Discover more from The View from the Front. By Stan R. Mitchell.
Afghanistan, China, and autonomous weapons
I’ve been clearly focused on Afghanistan of late, but not a lot has happened there since my post on Tuesday (Afghan capital in Herat holds, after major Taliban push).
I will make only one point about Afghanistan. Pakistan came out and said the following on Wednesday: Pakistan won't accept a ‘forceful takeover’ of Kabul by the Taliban.
Pakistan’s National Security Adviser stated: “We have made it absolutely clear that we are with the international community on where this goes. But the world also needs to be clear that the US invest in a political settlement.”
This is potentially good news for Afghanistan. Or, perhaps it’s just more double-speak, since Pakistan is by far one of the biggest ‘secret’ supporters of the Taliban. (No link provided for this point because you can literally find dozens of articles on this topic with a simple Google search.)
Moving on from Afghanistan, here are a few different topics worth highlighting.
David Ignatius, a long-time, foreign affairs expert for the Washington Post, summarized the situation in America’s other war (Iraq) as thus:
President Biden seems to be finding the sweet spot in Iraq: a small, continuing U.S. force that can train the Iraqi military, provide it with intelligence, and buffer it against powerful neighbors — with buy-in from most Iraqi political factions. It’s a low-cost, sustainable way to maintain, at least for a time, U.S. power along a strategic fault line.
He had fewer nice things to say about Biden’s Afghanistan strategy, and I can’t really disagree with his summary.
The Iraq story makes clear that there’s a better way to resolve “endless” wars than the pell-mell evacuation in Afghanistan. The essential ingredients are a strong partner, an army that’s willing and able to fight, a regional strategy in which neighbors help build stability rather than undermine it, and a residual U.S. military presence. None of these factors seem to be present in Afghanistan under President Ashraf Ghani. All are evident in Kadhimi’s Iraq.
Moving away from Iraq to Israel, the small country of Israel is issuing even more dire threats to Iran. As stated in Politico:
Israel is ready to take military action against Iran, Defense Minister Benny Gantz told the Israeli news outlet Ynet on Thursday. That threat comes after days of escalating tensions in the Gulf of Oman — where Tehran launched a deadly drone strike against an Israeli-managed commercial ship last week and suspected Iranian-backed forces mounted a possible hijacking of an asphalt tanker Tuesday.
“Iran is a global and regional problem and an Israeli challenge,” Gantz said, accusing Tehran of “building up its forces in Lebanon and Gaza, deploying militias in Syria and Iraq, and maintaining its supporters in Yemen.” He added: “We need to continue to develop our abilities to cope with multiple fronts, for this is the future.”
All of this follows, of course, Iran trying to kidnap an American journalist. In America. Insane, I know.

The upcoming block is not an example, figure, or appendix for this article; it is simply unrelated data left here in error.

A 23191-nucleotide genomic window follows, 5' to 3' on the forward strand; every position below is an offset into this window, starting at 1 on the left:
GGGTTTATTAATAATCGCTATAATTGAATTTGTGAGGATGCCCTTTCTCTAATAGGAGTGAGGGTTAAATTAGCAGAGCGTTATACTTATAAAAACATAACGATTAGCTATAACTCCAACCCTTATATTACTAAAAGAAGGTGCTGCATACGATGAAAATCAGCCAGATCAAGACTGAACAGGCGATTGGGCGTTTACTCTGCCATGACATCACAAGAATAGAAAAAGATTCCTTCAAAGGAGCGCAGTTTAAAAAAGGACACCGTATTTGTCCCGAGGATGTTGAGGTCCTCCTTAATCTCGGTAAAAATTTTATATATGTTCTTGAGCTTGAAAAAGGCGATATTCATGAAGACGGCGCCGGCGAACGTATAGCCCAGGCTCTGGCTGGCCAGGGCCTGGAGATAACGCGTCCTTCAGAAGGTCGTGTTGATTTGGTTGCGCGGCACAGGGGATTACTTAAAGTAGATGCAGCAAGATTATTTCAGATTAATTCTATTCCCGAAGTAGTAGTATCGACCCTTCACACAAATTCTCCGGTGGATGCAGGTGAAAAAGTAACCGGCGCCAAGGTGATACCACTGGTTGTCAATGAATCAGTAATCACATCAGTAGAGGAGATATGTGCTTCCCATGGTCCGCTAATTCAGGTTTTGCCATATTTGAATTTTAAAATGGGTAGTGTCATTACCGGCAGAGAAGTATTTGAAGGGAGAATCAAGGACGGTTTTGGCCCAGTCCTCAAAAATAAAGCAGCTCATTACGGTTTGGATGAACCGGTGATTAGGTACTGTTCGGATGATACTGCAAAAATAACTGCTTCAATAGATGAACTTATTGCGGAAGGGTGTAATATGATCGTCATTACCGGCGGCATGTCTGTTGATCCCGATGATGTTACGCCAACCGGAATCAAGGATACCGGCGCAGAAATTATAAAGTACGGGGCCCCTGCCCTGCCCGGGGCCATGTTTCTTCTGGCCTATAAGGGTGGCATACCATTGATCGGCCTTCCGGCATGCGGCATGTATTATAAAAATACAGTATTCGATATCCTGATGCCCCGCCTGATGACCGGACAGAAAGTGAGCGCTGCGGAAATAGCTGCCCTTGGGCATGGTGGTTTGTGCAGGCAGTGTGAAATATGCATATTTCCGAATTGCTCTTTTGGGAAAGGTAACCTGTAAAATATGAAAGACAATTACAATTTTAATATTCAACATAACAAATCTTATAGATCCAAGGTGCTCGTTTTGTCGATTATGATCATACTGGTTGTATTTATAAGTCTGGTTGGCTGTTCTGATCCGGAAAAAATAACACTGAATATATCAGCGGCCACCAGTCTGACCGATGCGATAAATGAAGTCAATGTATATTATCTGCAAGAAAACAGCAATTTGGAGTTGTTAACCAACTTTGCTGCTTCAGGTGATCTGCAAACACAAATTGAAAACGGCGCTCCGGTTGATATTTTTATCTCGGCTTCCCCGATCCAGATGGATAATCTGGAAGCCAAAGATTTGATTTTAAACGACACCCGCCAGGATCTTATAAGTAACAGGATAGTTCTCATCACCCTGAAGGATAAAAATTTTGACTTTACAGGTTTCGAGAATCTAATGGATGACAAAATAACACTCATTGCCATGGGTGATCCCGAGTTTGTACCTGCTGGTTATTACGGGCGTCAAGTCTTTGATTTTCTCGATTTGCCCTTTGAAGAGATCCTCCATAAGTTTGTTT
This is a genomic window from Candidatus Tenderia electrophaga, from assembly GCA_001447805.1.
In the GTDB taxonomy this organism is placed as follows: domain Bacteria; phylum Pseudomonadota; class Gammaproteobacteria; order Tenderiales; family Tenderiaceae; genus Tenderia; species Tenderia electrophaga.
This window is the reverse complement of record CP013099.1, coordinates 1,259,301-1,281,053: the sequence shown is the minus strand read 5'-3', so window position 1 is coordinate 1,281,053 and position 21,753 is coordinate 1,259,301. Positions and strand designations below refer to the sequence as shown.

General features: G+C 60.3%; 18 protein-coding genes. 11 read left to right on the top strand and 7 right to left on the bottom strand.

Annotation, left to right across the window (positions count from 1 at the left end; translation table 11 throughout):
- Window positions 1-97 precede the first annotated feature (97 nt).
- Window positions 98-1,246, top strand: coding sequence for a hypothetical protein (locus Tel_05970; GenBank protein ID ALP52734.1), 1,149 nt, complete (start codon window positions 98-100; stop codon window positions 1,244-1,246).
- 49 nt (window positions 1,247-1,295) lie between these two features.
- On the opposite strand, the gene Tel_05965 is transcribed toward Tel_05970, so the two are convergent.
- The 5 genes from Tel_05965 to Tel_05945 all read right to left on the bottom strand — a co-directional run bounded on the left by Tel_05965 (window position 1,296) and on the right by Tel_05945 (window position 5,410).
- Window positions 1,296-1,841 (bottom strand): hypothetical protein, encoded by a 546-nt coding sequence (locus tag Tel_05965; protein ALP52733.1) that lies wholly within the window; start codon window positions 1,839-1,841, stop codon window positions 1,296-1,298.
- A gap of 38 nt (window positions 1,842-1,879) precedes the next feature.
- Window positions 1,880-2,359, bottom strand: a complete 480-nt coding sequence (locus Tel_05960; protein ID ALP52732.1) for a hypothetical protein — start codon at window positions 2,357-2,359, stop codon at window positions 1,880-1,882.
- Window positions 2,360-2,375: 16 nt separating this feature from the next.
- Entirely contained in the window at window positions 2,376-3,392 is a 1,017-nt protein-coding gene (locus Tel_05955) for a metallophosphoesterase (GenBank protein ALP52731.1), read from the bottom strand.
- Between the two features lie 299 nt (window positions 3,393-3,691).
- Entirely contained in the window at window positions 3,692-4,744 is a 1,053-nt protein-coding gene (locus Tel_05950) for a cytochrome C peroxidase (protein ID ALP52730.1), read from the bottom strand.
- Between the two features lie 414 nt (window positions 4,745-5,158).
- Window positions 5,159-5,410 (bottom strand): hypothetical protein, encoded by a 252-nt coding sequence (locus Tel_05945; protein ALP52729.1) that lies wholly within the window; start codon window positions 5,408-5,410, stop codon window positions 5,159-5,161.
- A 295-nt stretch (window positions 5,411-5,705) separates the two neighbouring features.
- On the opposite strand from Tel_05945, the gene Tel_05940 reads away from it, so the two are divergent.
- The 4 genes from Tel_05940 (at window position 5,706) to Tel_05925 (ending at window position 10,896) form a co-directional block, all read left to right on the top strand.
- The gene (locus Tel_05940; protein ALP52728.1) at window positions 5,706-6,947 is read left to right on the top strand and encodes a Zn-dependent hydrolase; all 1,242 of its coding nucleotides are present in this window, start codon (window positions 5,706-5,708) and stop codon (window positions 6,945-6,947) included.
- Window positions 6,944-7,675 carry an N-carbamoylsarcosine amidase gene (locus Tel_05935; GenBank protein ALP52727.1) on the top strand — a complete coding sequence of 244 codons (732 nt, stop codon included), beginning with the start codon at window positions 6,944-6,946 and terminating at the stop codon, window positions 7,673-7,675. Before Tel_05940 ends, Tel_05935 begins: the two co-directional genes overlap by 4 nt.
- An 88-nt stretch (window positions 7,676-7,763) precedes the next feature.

I feel like the Iranians keep trying to test President Joe Biden. And I might be wrong, but I don’t think they’re going to like the response, when it comes. (America has already bombed Iranian-backed militia targets in Iraq and Syria under Joe Biden.)
In China news, the United States has agreed to sell Taiwan 40 massive, self-propelled howitzers. The deal involves the M109A6 "Paladin,” which can fire and move before return fire arrives. The announced package includes precision munitions, which means the giant 155 mm cannons will be hitting targets at thirteen miles away.
Most people aren’t aware of the size of Taiwan. The island is 13,826 sq miles, which is larger than Vermont (at 9,249 square miles). But unlike Vermont’s population of 624,000 people, Taiwan has almost 24 million inhabitants. It also has mountain ranges and large plains, making it quite a formidable place to invade.
China has been working to improve its navy. And this week, news broke that China has been working to convert civilian ferries to use, should an invasion ever be executed. Up to 63 civilian vessels could be converted.
China’s greater threat to Taiwan is its missile threat. More than 3,000 ballistic and cruise missiles could devastate the island, which lies 110 miles from China.
I still don’t believe an attack will ever happen. Our economies are all too inter-related. But China has certainly been building up its power, and while the West has been creating more and more allies to counter the massive country of one billion people (China encounters a new reality), it seems an armed form of deterrence will probably hold long term. Especially with how China’s neighbors have already felt the country’s intimidation tactics and heavy hands.
Moving on to other matters, it was a little startling to hear the Secretary of Defense mention autonomous weapons in the speech below. I’ve heard of camera-mounted machine guns on robots and turrets, controlled by humans. But to think about autonomous weapons,” with presumably some integrated artificial intelligence helping them make decisions…. I’ve got to say. That was a little mind-blowing.
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Stan R. Mitchell
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